A common sight on television, in books and even in the courtroom, DNA blood testing has become one of the standards of ultimate proof for many in America. However, just what DNA blood testing is can be a rather difficult and convoluted topic to explain without over simplifying things. The basics of the process though, are easy enough to understand.
DNA is an acronym for deoxyribonucleic acid. This material is found in every cell in the human body, and it is what determines the physical qualities of a person. Hair and eye color, height, bone density and thousands of other factors. It is, essentially, the blueprint for the human body.
Just as every single person is unique, so to is every person's DNA completely unique. This means that if a sample of a person's DNA is taken that it can be compared to other DNA for purposes of identification. This is used at crime scenes, as well as in paternity testing.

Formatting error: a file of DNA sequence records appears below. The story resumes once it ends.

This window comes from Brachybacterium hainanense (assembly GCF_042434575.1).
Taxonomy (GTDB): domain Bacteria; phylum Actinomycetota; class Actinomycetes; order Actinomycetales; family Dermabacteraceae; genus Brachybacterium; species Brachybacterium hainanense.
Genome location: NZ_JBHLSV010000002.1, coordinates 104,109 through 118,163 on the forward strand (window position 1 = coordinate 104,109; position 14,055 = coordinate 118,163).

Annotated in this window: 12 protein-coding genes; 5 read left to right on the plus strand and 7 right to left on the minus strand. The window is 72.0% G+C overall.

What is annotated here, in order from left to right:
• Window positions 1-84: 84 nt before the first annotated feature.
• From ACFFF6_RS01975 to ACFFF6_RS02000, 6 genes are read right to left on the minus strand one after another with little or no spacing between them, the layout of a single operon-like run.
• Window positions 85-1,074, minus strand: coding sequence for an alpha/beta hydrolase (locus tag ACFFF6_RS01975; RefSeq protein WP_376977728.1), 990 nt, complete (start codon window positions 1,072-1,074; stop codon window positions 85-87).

DNA can be found in any part of the body, from hair to saliva. Blood samples are often taken because blood contains a large amount of DNA. Additionally, since blood comes from the interior of the body, it will have fewer factors to interfere with the harvested DNA. This cannot be said of skin samples, which may have come into contact with contaminants, or of samples taken from saliva, which may be influenced by food.
Once the blood sample is taken, the DNA chains are examined by experts. If a certain condition is being tested for, than sections of the DNA chain will be scrutinized for markers of the condition or defect. If the test is forensic, than the DNA sample taken from the blood will be compared to another DNA sample taken from a victim, or from a crime scene, to see whether or not the person sampled can be placed at the scene of the crime.
While DNA testing is a great boon, especially to police officers, it is not flawless. DNA blood tests most often require a sample to be in good condition before it is tested and compared. While the sample taken from a volunteer is perfect, samples found elsewhere and preserved are often degraded by heat, wind or just time. As such, DNA blood testing may only be able to build a partial profile of the person who was at a crime scene, and as such is just one more tool and not a final answer.